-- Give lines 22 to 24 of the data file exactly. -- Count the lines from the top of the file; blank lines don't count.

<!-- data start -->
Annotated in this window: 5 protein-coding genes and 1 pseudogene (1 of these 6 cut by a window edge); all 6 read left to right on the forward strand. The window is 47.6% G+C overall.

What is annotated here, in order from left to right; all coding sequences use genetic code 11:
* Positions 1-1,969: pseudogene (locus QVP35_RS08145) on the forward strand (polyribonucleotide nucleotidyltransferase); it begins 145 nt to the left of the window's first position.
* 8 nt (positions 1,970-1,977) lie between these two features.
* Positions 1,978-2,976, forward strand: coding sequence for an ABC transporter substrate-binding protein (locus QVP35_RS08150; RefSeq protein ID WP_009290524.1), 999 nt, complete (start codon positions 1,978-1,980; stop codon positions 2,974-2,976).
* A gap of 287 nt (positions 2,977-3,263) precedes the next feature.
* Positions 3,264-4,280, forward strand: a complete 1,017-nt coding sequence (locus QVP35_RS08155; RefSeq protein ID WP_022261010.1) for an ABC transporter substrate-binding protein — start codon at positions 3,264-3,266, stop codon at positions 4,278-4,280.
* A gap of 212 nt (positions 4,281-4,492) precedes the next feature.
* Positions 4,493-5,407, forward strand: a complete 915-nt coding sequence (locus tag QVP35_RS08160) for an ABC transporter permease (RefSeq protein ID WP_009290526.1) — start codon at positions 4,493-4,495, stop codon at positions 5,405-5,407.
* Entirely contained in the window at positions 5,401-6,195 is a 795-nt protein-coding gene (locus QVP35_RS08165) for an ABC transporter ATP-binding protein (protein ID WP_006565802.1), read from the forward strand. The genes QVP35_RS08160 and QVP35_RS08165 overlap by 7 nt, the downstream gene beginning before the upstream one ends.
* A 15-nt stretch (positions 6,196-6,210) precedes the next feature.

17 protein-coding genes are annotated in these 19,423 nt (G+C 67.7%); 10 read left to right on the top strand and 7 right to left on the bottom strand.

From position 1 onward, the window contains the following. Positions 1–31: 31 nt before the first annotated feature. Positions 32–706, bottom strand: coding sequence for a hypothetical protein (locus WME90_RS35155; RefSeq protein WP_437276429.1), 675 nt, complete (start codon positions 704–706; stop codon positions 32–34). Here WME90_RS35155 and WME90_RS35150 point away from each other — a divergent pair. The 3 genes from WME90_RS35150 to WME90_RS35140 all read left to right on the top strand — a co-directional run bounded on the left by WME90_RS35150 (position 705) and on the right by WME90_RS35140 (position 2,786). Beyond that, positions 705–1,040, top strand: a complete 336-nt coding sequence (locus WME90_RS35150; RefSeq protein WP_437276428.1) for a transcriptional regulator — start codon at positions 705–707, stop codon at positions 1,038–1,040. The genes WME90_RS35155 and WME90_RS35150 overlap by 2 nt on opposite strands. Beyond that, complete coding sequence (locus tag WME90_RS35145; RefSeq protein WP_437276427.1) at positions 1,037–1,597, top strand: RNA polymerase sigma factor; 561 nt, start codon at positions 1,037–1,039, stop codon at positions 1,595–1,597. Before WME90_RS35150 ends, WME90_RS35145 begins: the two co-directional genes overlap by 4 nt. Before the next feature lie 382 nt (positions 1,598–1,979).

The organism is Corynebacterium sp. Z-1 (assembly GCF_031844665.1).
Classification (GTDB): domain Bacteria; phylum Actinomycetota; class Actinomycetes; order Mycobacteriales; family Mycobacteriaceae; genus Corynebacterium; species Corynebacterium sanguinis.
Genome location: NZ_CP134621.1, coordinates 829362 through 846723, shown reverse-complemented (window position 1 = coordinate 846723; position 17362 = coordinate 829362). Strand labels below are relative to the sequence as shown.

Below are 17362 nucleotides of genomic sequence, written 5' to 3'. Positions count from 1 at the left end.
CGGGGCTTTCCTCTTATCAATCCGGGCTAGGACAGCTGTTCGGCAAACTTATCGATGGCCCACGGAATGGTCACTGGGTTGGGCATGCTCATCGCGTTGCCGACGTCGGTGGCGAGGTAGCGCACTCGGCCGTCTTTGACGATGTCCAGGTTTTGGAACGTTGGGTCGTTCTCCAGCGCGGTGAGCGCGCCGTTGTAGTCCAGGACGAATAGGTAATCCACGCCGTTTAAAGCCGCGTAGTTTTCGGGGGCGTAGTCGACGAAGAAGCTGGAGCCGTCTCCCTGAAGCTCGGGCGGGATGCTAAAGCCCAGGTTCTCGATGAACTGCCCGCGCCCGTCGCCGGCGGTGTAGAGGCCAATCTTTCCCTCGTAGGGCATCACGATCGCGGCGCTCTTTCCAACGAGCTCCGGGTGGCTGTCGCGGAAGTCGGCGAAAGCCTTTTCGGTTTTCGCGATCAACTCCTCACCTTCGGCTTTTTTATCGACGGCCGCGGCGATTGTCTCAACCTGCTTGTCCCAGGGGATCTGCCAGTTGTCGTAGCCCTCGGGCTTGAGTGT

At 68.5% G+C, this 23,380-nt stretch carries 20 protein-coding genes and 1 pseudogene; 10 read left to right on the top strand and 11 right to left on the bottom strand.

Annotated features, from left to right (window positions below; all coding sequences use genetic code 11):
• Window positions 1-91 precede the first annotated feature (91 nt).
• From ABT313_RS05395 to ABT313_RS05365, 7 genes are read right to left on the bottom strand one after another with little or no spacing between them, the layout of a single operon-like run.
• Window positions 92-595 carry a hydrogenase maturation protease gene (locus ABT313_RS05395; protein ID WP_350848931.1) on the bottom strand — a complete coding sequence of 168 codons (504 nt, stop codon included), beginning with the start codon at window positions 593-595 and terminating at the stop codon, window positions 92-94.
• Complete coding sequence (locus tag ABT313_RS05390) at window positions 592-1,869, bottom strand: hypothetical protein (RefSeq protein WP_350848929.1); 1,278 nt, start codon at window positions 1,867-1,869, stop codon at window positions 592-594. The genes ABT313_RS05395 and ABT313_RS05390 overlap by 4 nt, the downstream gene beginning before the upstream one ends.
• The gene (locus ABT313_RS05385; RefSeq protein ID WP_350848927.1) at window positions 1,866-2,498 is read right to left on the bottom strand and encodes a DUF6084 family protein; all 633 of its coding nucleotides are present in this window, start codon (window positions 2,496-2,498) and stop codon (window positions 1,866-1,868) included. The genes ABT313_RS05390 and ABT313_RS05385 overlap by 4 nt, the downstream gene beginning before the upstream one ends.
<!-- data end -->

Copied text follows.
• From ABT313_RS05395 to ABT313_RS05365, 7 genes are read right to left on the bottom strand one after another with little or no spacing between them, the layout of a single operon-like run.
• Window positions 92-595 carry a hydrogenase maturation protease gene (locus ABT313_RS05395; protein ID WP_350848931.1) on the bottom strand — a complete coding sequence of 168 codons (504 nt, stop codon included), beginning with the start codon at window positions 593-595 and terminating at the stop codon, window positions 92-94.
• Complete coding sequence (locus tag ABT313_RS05390) at window positions 592-1,869, bottom strand: hypothetical protein (RefSeq protein WP_350848929.1); 1,278 nt, start codon at window positions 1,867-1,869, stop codon at window positions 592-594. The genes ABT313_RS05395 and ABT313_RS05390 overlap by 4 nt, the downstream gene beginning before the upstream one ends.